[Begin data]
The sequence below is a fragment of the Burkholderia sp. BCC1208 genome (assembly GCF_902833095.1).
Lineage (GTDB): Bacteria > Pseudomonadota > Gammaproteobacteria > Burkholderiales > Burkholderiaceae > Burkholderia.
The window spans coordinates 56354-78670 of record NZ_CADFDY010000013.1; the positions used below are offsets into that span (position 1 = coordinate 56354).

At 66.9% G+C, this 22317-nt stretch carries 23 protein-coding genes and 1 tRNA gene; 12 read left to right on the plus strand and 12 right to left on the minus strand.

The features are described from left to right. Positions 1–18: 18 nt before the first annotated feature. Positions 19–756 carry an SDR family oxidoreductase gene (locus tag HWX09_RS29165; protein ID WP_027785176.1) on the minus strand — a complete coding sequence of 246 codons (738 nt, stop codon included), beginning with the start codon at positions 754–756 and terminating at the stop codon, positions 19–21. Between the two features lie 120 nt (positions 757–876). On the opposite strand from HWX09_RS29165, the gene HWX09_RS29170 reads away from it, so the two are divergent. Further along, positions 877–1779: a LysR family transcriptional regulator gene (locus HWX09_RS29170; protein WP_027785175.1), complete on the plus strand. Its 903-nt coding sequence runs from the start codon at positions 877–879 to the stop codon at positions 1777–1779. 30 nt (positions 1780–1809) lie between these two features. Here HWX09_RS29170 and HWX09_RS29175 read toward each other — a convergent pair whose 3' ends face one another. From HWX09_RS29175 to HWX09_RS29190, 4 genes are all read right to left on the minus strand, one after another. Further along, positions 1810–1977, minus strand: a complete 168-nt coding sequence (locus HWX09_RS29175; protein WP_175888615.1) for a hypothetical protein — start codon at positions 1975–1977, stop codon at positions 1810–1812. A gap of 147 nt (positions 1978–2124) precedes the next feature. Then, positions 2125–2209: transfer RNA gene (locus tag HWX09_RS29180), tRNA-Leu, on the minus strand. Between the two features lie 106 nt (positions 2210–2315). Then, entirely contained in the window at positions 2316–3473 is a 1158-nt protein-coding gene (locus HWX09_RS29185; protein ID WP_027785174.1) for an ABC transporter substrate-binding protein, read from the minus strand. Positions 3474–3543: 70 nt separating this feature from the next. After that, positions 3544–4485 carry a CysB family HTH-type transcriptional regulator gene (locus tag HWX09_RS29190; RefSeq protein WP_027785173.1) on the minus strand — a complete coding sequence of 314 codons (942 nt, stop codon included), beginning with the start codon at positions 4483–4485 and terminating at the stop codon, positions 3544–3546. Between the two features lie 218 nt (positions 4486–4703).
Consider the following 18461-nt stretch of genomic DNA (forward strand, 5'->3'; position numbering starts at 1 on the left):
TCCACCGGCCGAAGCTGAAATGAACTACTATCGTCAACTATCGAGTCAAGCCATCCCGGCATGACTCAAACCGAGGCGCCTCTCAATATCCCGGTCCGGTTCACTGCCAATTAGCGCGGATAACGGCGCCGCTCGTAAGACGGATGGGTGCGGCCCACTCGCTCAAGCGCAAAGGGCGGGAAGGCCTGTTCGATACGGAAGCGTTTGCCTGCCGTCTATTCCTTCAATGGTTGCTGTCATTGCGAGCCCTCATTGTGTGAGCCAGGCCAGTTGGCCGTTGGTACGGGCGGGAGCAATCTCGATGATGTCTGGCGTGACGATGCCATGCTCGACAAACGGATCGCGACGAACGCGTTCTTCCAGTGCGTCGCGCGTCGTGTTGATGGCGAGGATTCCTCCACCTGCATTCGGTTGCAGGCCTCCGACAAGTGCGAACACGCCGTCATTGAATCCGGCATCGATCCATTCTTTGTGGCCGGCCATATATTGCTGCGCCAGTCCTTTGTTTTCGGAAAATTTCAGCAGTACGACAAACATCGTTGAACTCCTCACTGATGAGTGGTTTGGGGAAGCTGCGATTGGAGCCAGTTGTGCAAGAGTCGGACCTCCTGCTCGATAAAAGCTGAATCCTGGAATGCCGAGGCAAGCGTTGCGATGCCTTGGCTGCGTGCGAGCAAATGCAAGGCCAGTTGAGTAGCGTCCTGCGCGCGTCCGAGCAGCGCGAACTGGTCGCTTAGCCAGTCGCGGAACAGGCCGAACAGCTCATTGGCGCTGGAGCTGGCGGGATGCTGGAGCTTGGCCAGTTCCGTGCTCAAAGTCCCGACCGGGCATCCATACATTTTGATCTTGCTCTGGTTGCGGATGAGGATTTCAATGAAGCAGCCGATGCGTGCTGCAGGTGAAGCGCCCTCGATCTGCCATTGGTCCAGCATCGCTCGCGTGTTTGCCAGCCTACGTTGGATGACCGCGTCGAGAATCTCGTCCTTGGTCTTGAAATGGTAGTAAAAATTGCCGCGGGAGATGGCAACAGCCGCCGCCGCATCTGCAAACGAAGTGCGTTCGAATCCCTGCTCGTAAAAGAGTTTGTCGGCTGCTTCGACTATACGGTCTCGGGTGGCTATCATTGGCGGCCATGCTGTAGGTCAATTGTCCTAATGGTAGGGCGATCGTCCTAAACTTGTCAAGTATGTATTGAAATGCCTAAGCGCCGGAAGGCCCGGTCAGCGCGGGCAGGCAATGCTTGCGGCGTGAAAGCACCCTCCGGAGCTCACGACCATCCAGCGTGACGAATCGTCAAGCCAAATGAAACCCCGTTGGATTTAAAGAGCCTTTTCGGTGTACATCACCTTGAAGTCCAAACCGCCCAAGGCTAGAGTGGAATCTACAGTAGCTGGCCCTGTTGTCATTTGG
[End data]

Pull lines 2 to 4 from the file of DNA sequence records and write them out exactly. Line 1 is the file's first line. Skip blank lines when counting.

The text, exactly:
Lineage (GTDB): Bacteria > Pseudomonadota > Gammaproteobacteria > Burkholderiales > Burkholderiaceae > Burkholderia.
The window spans coordinates 56354-78670 of record NZ_CADFDY010000013.1; the positions used below are offsets into that span (position 1 = coordinate 56354).

At 66.9% G+C, this 22317-nt stretch carries 23 protein-coding genes and 1 tRNA gene; 12 read left to right on the plus strand and 12 right to left on the minus strand.